While the West continues to read Iran as a threat to world peace, the Middle Eastern nation aggressively seeks non-traditional friends and markets elsewhere in an often stress-driven attempt to prove that the country is not as isolated, feared and despised as many in Europe and the United States make it out to be. To fight the sanctions that have been imposed on them from the outside, its leaders furiously attempt to enter into new allegiances is an imperative to boost the Iranian economy and support the ruling government's self-interest. Once labeled as a charter member of the â€˜Axis of Evil', Iran has recognized the survival strategy of forging new partnerships while retaining old ones.
In 2009, President Mahmoud Ahmadinejad visited Brazil, becoming the first Iranian head of state to visit it since the early 1960's. Iran's involvement in Latin America is, without a doubt, widening and deepening. Many in the West, especially the United States see this as a security threat in their own backyard.
Since President Ahmadinejad came into power seven years ago, Iran has built six new embassies in Bolivia, Chile, Colombia, Ecuador, Nicaragua, and Uruguay. The emergence of these embassies shows the strength of Iran's enhanced influence in the region. Prior to 2005, Iran had five embassies operating in Latin America; and in a span of seven years, they have managed to double that number.
is Iran's involvement in Latin America strategic, or is it simply a publicity stunt meant to prove Tehran's diplomatic prowess or the new economy? The answer to this question is bound to vary, depending on the ideological orientation of the respondents. Venezuelan political power brokers would likely disagree with the notion that Iranian diplomacy in Latin America is mainly more than just a publicity stunt, citing that Iran and Venezuela's important partnership as founding members of Organization of the Petroleum Exporting Countries (OPEC). On the other hand however, the American perspective believes Iran's actions appear to be a destabilizing threat to Washington's diplomatic overtures in the U.S. sphere of influence.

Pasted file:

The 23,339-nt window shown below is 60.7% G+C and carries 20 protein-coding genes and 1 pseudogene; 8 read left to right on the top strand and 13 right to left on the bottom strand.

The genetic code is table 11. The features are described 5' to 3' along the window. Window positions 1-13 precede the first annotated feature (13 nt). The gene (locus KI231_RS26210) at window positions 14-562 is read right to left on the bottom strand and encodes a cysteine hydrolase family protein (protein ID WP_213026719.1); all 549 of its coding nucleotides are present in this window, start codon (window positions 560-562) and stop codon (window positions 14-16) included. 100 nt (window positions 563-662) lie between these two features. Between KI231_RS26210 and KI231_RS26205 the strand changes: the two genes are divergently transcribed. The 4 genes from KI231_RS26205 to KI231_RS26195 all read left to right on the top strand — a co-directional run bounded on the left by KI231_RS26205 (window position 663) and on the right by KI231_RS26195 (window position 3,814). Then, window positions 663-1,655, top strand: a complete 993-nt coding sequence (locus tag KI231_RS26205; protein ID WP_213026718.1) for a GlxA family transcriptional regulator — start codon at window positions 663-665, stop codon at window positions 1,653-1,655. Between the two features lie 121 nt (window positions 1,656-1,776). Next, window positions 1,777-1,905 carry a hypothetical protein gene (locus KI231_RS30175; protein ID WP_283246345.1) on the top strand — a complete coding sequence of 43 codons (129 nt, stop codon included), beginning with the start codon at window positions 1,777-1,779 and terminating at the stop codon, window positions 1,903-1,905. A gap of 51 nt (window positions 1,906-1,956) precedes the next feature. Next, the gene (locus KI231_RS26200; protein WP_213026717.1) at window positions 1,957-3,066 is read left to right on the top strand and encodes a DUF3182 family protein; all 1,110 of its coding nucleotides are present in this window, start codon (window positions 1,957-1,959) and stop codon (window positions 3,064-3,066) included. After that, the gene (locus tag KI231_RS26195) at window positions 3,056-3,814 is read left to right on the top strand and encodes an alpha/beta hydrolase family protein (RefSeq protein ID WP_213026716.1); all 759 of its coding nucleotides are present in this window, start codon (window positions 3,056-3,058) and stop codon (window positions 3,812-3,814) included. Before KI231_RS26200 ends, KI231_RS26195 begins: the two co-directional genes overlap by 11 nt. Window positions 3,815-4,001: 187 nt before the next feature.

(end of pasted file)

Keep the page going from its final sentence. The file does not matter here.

Venezuela and Iran have developed a unique friendship mainly based on mutual distrust towards the U.S, embodied in Hugo Chavez and Mahmoud Ahmadinejad's similar views on perceived abominating Western imperialism. The same is true for the Castro government in Cuba, which has welcomed, Ahmadinejad with open arms. Many argue that Iran's involvement in the area is mainly political and lacks economic viability. However, one can easily recognize the benefits of a Tehran-friendly South America that refuses to comply with international economic sanctions imposed against Iran. Likewise, Iran's burgeoning economic involvement in the region could potentially divert Latin American bound trade away from the U.S., which currently serves as the largest, or near largest trading partner for the vast majority of these countries.
On the political side of this discussion, Iran's saber rattling rhetoric has been met with suspicion and skepticism in various parts of the world community. By targeting long-term alliances in Latin America, Iran is hedging its vulnerability to further isolation and global mistrust regarding its supposedly peaceful nuclear program. Tehran is not about to supersede Washington's predominance in Latin America, but by encouraging anti-American sentiments amongst its newfound friends, Iran presumptively poses an irritating and complex foreign policy problem for the United States that by no means is readily solvable.
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